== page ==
• The results of a genetic test that shows the legal father is most likely not the biological father. The test results must be due to a generally accepted form of testing within the scientific community. If you are unable to have genetic testing performed due to the mother’s interference, you must include a sworn statement that you were unable to obtain a DNA sample from the child. You may also request that the court orders a genetic test.
  • A sworn statement regarding child support payments. Your payments must be current to disestablish paternity, or you must provide sound explanation for past due payments and evidence of attempting to “substantially comply” with payments.

When the appropriate information has been submitted and testing has been done, the court will carefully examine the evidence and make a decision regarding the case. Often, the court will want to ensure that it is in the child’s best interests to disestablish paternity as well.

If the court supports your petition and allows for your paternity to be disestablished, you will be free of your obligations moving forward. Previous support cannot be refunded or returned. Should your petition be granted, your parental rights will be terminated, and your will no longer be able to make decisions regarding the child’s care.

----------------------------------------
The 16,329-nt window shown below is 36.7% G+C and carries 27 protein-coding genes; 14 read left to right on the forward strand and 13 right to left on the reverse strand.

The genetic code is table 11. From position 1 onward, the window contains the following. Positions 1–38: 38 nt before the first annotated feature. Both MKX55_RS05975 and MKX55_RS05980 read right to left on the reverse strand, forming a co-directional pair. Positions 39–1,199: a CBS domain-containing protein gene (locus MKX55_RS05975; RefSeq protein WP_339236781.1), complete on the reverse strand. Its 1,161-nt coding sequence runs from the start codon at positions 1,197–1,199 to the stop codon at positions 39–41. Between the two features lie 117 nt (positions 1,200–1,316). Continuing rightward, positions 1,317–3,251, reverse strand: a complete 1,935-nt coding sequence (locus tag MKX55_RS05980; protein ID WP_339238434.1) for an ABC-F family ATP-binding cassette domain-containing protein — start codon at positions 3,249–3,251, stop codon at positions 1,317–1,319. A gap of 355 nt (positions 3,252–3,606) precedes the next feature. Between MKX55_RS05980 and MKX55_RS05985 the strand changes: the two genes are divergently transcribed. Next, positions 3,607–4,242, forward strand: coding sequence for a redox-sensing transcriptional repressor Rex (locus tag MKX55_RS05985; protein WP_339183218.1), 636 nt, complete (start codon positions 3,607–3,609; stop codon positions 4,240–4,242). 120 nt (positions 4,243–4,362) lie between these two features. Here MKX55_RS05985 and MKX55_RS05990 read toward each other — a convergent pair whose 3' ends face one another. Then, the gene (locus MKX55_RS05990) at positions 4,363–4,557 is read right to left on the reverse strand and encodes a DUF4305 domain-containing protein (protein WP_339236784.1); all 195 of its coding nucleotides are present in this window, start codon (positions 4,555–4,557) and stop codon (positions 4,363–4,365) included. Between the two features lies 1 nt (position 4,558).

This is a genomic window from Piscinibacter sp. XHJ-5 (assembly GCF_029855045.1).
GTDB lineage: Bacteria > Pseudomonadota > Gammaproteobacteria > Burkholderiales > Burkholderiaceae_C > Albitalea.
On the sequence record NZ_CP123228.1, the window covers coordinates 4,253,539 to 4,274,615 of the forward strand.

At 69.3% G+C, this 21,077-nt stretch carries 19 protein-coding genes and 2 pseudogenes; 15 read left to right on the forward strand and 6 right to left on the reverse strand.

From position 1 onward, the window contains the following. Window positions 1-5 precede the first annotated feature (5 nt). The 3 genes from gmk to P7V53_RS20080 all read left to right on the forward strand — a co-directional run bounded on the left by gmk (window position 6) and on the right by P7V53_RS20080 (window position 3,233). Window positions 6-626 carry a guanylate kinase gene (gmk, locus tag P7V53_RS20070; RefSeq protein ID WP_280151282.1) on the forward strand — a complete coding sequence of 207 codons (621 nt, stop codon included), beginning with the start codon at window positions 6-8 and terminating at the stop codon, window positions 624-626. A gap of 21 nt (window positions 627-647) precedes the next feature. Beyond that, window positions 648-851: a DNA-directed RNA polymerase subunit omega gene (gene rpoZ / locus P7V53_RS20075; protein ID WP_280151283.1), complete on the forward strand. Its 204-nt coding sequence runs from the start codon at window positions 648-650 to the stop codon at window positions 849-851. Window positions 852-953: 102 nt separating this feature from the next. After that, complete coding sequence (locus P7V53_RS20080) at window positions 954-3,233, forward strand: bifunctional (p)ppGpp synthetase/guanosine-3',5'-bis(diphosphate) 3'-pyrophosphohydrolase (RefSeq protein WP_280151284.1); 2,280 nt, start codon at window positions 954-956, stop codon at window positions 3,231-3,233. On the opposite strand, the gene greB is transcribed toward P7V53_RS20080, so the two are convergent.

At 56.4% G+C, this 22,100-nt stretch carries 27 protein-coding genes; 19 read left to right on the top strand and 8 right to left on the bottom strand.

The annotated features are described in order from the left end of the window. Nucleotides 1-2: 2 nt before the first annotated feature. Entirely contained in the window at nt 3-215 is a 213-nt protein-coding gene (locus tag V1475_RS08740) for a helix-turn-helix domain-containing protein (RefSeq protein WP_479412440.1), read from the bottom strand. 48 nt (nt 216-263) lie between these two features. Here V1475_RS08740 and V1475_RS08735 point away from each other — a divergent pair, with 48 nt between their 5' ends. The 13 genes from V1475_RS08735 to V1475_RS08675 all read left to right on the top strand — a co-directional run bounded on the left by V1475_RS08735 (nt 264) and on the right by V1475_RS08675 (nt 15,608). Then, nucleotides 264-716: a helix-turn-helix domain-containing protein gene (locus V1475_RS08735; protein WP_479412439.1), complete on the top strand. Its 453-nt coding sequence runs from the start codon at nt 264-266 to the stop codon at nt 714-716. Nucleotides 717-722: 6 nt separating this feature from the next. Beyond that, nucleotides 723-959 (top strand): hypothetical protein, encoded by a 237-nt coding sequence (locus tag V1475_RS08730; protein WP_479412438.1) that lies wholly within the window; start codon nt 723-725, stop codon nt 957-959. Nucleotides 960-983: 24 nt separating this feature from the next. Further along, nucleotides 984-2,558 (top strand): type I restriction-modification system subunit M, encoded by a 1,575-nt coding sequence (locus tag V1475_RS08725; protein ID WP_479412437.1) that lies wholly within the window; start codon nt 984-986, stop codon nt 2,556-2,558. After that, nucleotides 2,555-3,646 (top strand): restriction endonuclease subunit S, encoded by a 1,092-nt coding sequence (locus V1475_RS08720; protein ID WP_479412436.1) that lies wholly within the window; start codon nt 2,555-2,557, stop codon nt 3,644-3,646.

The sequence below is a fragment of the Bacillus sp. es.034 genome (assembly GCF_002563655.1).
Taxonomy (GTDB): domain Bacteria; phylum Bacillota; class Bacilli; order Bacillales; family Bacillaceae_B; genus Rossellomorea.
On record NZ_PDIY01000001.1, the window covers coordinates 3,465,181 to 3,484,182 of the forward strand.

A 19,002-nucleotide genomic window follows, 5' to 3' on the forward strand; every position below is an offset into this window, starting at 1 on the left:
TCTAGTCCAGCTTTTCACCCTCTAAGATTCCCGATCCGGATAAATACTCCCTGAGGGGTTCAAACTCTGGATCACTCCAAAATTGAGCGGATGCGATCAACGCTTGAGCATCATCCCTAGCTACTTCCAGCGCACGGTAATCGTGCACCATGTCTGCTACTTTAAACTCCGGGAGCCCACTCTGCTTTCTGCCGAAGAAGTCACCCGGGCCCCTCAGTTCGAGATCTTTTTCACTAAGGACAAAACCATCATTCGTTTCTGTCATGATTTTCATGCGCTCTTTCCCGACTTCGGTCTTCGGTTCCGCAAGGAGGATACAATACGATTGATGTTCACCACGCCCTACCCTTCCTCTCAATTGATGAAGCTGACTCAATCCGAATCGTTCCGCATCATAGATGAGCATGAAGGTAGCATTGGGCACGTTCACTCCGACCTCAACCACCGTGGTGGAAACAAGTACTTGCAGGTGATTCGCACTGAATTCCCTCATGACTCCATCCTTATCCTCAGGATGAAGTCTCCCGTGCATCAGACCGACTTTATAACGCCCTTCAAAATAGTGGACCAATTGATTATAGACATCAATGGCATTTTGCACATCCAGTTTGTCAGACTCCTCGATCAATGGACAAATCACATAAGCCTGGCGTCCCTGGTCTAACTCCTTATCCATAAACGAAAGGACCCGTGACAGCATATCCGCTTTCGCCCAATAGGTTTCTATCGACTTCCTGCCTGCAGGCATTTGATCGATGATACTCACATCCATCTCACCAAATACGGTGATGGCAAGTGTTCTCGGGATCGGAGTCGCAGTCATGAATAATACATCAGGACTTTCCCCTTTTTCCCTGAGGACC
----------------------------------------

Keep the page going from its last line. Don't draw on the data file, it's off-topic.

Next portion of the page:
Legal Issues Faced in Disestablishment of Paternity Cases

Under section 742.18 of the Florida Statutes, there is a mechanism to allow a legal father to disestablish paternity and avoid any further obligations to the child. It is not required that there be another putative father who is willing to establish paternity in his stead.

In a 1993 ruling on Department of Health and Rehabilitative Services v. Privette, the court determined that a child’s best interests must be served by a blood test before it can be ordered to establish paternity in cases where the child is considered to be born legitimate. This ruling has been used to support other rulings where the child’s birth was not considered legitimate, however, this application of the ruling goes against the provisions of section 742.18.

It is now held that the Privette “best interests” inquiry can only apply in cases where the child faces the threat of being declared illegitimate, and when the legal father also faces the loss of the parental rights he is seeking to maintain. In cases such as these, it may be the mother who is attempting to remove the father from his position.

Let Our Jacksonville Family Lawyers Help - (904) 770-3141

Paternity can be a complex legal issue, and it may not always be as straightforward as it seems. At Owenby Law, P.A., we are backed by more than a decade of collective legal experience, and have helped thousands of clients through their challenging family law cases. Our knowledgeable Jacksonville family law attorneys can be an aggressive advocate for your case and provide you with strategic legal counsel for your case.

Discuss your case with our team today! Schedule a complimentary 30-minute consultation to begin your case. Contact our offices online, or call (904) 770-3141.